“Each of the authors of the shows we have next year have incredibly distinctive voices with a strong point of view. It’s that originality of thought and vision and voice that should define Channel 4 drama. We want something that the audience hasn’t seen before. That can be a new take on a familiar area or it can just be taking the audience into a completely new world. It’s all about an individual’s vision. In the case of [Paul Abbot’s upcoming cop show] No Offence, it’s a completely anarchic take on the cop show with very strong female leads but with a distinctly Paul Abbot twist on it. Each story has a strong emotional heart to it and a huge amount of humanity.

Cameron Roach, Acting head of drama, sky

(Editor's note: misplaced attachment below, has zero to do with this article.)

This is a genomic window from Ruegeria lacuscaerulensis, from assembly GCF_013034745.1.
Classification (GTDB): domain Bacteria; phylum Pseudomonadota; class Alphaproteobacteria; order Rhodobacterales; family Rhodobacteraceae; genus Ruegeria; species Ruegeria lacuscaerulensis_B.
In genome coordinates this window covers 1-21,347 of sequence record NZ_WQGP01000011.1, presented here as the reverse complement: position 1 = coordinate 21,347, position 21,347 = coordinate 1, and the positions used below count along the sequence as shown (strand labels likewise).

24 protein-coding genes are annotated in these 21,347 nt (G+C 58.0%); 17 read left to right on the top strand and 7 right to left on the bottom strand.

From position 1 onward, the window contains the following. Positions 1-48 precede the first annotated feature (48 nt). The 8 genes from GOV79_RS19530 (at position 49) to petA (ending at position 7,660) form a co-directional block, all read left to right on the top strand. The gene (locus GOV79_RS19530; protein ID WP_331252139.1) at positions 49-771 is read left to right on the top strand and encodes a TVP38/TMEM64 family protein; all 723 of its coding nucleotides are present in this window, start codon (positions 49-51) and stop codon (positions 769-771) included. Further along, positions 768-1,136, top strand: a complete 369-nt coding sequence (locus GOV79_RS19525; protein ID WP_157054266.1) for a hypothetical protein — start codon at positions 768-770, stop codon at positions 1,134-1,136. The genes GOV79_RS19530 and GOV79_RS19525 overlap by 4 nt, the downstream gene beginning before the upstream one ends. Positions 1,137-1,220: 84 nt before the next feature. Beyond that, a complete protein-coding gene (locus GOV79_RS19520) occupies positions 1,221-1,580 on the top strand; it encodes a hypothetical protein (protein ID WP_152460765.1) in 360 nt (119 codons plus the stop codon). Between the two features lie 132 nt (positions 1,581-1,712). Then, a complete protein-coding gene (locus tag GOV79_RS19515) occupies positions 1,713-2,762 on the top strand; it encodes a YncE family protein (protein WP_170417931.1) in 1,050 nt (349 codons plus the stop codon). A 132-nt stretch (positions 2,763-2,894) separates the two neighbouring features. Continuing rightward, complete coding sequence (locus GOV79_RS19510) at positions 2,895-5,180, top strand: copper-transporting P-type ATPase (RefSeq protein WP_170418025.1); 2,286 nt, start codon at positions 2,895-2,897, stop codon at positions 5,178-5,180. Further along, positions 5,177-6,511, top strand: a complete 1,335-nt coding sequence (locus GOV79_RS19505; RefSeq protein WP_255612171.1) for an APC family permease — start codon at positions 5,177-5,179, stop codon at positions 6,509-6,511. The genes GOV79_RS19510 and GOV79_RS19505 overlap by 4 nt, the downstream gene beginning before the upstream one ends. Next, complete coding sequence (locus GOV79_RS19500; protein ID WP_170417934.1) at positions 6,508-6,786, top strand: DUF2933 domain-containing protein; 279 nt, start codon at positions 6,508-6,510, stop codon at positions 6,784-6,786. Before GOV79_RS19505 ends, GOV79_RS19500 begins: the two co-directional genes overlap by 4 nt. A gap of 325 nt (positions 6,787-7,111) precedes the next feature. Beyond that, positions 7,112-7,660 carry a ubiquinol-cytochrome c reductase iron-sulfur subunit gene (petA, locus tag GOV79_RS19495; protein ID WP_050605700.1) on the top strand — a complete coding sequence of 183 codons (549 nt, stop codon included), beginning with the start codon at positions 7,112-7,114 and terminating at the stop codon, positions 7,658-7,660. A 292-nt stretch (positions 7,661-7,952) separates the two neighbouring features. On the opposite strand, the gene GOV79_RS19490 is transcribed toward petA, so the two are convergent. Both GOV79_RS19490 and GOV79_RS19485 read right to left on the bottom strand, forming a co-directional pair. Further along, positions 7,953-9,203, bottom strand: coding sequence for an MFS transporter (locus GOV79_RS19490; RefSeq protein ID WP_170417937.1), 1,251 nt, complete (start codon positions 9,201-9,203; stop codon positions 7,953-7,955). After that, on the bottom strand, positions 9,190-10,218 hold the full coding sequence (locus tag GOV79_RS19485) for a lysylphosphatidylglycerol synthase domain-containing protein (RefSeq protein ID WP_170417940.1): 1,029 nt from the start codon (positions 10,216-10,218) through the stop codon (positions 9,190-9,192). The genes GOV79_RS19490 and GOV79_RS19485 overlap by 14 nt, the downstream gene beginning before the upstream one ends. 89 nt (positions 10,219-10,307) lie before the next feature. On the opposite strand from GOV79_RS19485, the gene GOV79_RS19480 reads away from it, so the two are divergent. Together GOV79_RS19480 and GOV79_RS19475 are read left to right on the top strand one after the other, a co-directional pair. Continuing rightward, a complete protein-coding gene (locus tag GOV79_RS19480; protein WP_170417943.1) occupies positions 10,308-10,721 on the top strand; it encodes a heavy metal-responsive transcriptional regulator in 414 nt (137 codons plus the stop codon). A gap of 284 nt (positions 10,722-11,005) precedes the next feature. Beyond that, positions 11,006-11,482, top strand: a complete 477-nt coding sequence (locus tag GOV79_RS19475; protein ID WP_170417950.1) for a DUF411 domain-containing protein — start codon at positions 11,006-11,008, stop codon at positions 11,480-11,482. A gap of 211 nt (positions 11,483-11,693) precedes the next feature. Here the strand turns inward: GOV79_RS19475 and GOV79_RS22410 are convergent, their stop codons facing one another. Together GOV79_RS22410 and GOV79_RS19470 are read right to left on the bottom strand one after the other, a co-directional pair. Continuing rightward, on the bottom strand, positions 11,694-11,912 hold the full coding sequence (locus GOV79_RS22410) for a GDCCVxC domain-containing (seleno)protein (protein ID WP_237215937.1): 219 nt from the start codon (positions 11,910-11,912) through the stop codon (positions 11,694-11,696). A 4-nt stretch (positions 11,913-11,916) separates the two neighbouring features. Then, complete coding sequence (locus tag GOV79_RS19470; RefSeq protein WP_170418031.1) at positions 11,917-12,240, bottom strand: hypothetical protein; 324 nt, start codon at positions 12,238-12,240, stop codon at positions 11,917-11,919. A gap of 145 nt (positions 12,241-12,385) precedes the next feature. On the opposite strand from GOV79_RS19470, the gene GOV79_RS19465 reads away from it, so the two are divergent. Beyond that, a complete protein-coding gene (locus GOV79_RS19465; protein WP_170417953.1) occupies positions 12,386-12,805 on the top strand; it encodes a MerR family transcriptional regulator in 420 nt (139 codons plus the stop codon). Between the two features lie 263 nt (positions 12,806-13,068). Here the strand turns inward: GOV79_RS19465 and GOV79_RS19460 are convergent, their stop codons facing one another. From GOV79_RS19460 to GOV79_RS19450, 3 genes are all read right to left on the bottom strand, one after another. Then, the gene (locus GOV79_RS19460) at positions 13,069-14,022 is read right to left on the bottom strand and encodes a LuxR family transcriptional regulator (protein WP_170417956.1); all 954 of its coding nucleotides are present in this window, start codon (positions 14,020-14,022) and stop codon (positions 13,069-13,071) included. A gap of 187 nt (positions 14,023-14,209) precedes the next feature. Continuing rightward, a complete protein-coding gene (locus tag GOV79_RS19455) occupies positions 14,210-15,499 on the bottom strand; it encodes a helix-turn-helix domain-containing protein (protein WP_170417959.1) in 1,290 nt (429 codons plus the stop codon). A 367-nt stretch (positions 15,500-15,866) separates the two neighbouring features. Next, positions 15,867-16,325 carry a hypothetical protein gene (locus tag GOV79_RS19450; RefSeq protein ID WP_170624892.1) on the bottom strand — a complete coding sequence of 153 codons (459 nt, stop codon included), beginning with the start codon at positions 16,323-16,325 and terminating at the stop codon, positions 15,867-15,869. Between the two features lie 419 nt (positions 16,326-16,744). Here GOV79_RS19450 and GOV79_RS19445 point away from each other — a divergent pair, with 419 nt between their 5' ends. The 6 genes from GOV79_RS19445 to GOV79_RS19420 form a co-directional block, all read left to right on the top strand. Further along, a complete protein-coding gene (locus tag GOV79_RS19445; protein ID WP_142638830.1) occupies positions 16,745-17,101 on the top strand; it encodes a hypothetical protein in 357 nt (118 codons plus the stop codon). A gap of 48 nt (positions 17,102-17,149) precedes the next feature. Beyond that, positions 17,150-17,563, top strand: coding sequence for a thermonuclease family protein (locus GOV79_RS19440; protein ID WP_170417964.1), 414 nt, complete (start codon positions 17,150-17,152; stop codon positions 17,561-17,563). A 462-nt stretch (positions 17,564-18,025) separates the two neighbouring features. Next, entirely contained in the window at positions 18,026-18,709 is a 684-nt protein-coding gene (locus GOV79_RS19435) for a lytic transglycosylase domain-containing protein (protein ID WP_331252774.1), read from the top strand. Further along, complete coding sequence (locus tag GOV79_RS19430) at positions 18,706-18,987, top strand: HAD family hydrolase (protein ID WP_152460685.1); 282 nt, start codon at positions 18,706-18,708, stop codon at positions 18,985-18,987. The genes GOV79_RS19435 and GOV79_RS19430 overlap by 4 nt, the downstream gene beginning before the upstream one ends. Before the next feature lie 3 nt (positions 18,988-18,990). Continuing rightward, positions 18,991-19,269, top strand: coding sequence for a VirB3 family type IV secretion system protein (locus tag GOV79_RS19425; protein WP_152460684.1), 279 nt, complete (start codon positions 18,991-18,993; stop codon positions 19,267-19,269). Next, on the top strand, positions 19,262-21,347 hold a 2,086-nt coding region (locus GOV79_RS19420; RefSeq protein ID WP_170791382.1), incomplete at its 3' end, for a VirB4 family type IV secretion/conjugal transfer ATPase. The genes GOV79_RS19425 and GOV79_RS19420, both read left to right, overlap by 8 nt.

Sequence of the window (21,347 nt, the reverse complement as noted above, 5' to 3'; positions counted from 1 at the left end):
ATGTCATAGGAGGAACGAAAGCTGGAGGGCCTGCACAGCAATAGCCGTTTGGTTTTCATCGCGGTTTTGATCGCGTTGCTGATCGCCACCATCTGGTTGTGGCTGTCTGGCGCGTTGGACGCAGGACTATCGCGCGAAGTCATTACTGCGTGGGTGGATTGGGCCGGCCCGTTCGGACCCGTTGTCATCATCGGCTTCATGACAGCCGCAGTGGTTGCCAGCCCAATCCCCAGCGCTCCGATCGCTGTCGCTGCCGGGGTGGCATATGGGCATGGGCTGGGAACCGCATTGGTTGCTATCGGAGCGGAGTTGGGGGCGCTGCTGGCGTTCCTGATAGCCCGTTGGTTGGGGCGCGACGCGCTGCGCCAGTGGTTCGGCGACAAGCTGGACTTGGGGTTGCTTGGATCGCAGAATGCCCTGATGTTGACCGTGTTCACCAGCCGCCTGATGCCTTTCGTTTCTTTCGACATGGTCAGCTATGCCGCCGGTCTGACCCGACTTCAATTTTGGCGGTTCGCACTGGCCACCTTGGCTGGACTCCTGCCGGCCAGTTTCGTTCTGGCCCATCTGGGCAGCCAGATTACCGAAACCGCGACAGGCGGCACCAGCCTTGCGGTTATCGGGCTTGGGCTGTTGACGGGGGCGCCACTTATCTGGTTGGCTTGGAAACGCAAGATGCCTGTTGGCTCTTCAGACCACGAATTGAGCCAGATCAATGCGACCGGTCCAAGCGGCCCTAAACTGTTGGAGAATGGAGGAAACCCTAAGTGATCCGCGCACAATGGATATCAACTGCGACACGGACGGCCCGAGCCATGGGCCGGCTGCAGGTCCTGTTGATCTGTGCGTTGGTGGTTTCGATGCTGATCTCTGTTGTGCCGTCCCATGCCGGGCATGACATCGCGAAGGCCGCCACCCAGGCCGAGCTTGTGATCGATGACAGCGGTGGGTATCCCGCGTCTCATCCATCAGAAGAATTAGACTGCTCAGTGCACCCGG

“We feel we’re well covered for period drama in terms of what we’ve got in development. The BBC and ITV do it so brilliantly we have to make sure we do it differently. On Atlantic we’re looking for really big, ambitious, contemporary pieces like Fortitude that have a British perspective but are also global facing so we can attract international partnerships on them. With Sky One we’ve got The Smoke and Critical and Strike Back. It’s still thinking about adrenalin fuelled drama with emotion and humour but now we’ve got a fire show and a medical show it’s now about perhaps thinking about crime or sci fi. We’ve got projects in development for family drama. The success of Yonderland coming out of the comedy team means that’s definitely an area we would explore, certainly for Sky One.